Body double Danielle Sepulveres has played the hands of other actors in plenty of roles in her career, on TV and in beauty commercials featuring close-up shots of her holding moisturizer or makeup. She’s drizzled dressing on salad in place of Brooke Shields. She regularly slides files across tables, makes lists, and pours wine in the place of actresses on The Good Wife. (She has also played Jill Flint's butt on the show.) “I knew only glimpses of my hands might make it into a shot, or part of my shoulder along with a wisp of hair,” she wrote of one of her jobs in Good Housekeeping in 2016. But she overheard the director complaining that her wrists looked “vastly different” than those of the principal actress in the movie, 2015’s Mania Days. “Luckily, I didn't get fired in spite of my wrists, but I wouldn't have been surprised had it happened.”

2. THEY’RE NOT JUST THERE TO SHOW THEIR BUTTS.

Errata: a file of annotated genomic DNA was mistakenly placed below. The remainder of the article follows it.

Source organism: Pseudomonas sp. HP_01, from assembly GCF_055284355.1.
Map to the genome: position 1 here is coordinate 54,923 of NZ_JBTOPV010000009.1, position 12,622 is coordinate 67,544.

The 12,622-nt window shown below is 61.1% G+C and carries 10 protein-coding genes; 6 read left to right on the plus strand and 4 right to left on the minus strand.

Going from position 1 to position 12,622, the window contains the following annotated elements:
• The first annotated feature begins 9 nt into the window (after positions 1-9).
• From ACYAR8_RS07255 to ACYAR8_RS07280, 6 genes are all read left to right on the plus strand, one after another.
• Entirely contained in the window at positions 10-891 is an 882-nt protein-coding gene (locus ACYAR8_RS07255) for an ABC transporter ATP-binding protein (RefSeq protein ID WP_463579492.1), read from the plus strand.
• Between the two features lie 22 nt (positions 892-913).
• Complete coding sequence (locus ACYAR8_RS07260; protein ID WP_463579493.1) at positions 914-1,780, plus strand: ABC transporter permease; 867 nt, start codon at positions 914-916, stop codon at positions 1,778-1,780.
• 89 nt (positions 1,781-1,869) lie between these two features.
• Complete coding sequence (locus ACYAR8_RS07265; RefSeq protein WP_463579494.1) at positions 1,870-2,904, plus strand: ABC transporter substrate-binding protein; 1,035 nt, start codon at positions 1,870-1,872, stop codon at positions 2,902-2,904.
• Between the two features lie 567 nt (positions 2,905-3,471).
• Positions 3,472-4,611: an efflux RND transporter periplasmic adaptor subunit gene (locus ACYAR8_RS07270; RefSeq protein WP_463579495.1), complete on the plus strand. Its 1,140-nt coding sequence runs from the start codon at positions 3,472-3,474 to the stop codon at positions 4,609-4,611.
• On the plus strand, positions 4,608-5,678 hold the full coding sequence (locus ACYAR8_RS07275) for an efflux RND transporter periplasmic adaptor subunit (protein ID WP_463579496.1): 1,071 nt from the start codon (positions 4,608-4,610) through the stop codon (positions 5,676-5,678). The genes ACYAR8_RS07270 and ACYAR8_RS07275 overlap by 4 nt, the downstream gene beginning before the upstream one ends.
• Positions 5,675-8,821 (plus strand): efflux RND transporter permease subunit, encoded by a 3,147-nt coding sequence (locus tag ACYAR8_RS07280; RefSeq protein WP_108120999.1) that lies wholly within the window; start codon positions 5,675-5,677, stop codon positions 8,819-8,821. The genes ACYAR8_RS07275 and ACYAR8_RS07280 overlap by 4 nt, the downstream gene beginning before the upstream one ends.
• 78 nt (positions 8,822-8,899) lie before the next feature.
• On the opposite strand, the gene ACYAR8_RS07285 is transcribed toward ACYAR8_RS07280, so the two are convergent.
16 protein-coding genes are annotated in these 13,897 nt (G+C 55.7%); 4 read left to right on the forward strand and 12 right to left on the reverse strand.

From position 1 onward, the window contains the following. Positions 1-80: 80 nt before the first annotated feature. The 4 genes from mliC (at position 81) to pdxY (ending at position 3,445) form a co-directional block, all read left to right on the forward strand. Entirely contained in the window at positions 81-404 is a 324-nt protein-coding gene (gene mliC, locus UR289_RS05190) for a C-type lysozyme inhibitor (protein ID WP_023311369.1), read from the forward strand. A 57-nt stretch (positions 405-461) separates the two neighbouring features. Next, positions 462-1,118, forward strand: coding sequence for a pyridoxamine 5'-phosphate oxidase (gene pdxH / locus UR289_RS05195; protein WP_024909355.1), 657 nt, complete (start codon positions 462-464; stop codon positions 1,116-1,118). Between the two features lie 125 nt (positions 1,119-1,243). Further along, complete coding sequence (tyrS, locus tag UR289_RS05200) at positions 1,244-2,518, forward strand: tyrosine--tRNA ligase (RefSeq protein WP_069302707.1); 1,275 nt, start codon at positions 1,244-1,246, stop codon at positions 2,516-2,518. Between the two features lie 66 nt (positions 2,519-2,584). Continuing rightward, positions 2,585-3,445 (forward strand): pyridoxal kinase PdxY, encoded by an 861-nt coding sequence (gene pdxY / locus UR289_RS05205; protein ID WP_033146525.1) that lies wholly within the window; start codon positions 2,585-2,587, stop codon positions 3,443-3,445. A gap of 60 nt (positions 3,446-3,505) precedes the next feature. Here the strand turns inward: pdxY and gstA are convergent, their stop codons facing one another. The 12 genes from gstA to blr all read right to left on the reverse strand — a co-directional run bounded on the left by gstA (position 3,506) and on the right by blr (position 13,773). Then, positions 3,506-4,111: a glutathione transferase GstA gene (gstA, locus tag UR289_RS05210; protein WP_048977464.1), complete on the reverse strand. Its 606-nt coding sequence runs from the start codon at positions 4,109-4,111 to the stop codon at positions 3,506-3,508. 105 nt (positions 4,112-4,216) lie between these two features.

Yes, body doubles are often brought in if an actor doesn’t want to bare it all on camera. But they are hired for other reasons, too. For one thing, union rules mandate the actors get 12 hours off between when they leave set for the day and their next call time, so if the shoots are running long, the crew might employ someone else to stand in. Other times, it's a matter of particular talents. Most actors may be able to sing, dance, and cry on camera, but few also have the athletic skills to allow them to pass as a sports legend. In Battle of the Sexes (2017), Emma Stone plays Billie Jean King, one of the best tennis players of all time. To realistically represent King’s skills on the court, the movie makers brought in tennis doubles to play in place of Stone and her co-star, Steve Carell. Stone’s double was chosen for her playing style, which resembled King’s, and worked with King on-set to perfect her imitation. The effort was, according to The Wall Street Journal, a huge success. “Not only is the tennis believable, it’s a meticulous representation of the type of tennis played in that era: serve and volley, chipping and charging to the net, touch volleys and soft hands.”